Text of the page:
Age of Awareness
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Age of Awareness

One Company Changing Big Data

  • Facebook’s data on one single user is sufficient enough to fill 400,000 Word docs; for Google, it is seven times this number.
  • In 2012, the data brokering industry generated a staggering revenue of $150 billion, today, it is worth over $200 billion.
  • Pawtocol — an online pet company, deploys a privacy-first design principle in a blockchain and AI-driven environment to help bring back data within the power of users.

Since the advent of the Internet, tech has become an integral part of our daily lives. Innovations from tech companies like Facebook, Intel, Google, Amazon, Microsoft, Baidu, and Apple are used worldwide to save time and create a more frictionless lifestyle. Then there are social networks like WhatsApp, Twitter, and Instagram that we use to stay in contact with our friends and family.

These companies offer a lot of free products, resources, and assets, so it’s not obvious to the naked eye what their main source of revenue is, or how the business profits from offering “free” services like search, email, gaming, social media or instant messaging. However, this topic has been gaining considerable interest in online communities worldwide.

In an age where the world is turning to data as the new oil, American lawyer and law professor Eric Posner argues that data creation is labour. He points out that the share of income paid for labour in the biggest technology companies like Facebook and Google is only about 5–15% against 80% share, which is what Walmart pays for labour.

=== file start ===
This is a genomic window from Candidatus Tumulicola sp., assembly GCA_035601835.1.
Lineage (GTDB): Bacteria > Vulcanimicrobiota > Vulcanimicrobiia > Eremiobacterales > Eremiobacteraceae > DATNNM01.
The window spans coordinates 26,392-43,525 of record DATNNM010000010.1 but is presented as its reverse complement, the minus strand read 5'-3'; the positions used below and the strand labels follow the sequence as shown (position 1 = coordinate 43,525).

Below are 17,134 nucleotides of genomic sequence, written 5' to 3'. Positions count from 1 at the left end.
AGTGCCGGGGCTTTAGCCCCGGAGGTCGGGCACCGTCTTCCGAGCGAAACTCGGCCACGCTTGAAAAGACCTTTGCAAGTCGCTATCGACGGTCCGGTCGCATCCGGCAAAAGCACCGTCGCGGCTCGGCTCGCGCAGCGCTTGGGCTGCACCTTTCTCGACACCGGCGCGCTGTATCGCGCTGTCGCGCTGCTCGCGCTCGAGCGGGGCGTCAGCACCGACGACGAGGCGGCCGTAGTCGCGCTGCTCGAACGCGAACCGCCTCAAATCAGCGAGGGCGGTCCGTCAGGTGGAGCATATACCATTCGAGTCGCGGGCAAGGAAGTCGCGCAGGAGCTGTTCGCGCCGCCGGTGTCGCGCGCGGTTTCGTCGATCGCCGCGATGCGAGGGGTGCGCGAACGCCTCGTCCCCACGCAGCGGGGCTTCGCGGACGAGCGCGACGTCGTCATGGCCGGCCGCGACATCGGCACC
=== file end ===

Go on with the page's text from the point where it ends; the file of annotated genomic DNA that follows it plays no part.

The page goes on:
A very popular Silicon Valley adage says, if you’re not paying for it, you’re the product being sold. So, following Posner’s argument that data is labor, businesses that make profits out of selling their data are basically getting labour for free.

Social Networks Relies Heavily On User Data To Stay Profitable

As the world continues to advance, privacy is becoming a major concern among online users. There is no debate that tech giants like Google, Facebook, Instagram, and Twitter provide the world with a seemingly free social service. However, users are slowly waking up to the true price of “free.”

Aside from creating social connections, these apps also do something else: They collect data. They record your online activities, interests, habits, desires, places you visit, lifestyle choices, etc., and have a varying degree of annoying infringements. It can be something as simple as WhatsApp sharing your name and phone number with Facebook to help advertisers sell to you, or as complex as an app that uses the battery level of your computer as a “fingerprint” to identify you online.

The actual data collected is even more overwhelming when you look at their numbers. Facebook’s data on one single user is large enough to fill 400,000 Word docs. For Google, it is seven times this number or the equivalent of about three million Word docs per person. These companies make a fortune through Big Data advertising, marketing, data management, and product development.

In 2018, Facebook was swept up in a massive data harvesting scandal. The company granted full access to users’ private data to an election consulting firm, Cambridge Analytica. This created a lot of privacy concerns that cost Facebook a large portion of their user base, especially in the United States.

In an increasingly creative way, companies and governments have found ways to involve themselves in the data streams of our lives, monitoring what we do, who we meet and where we go. Privacy is fast becoming an illusion.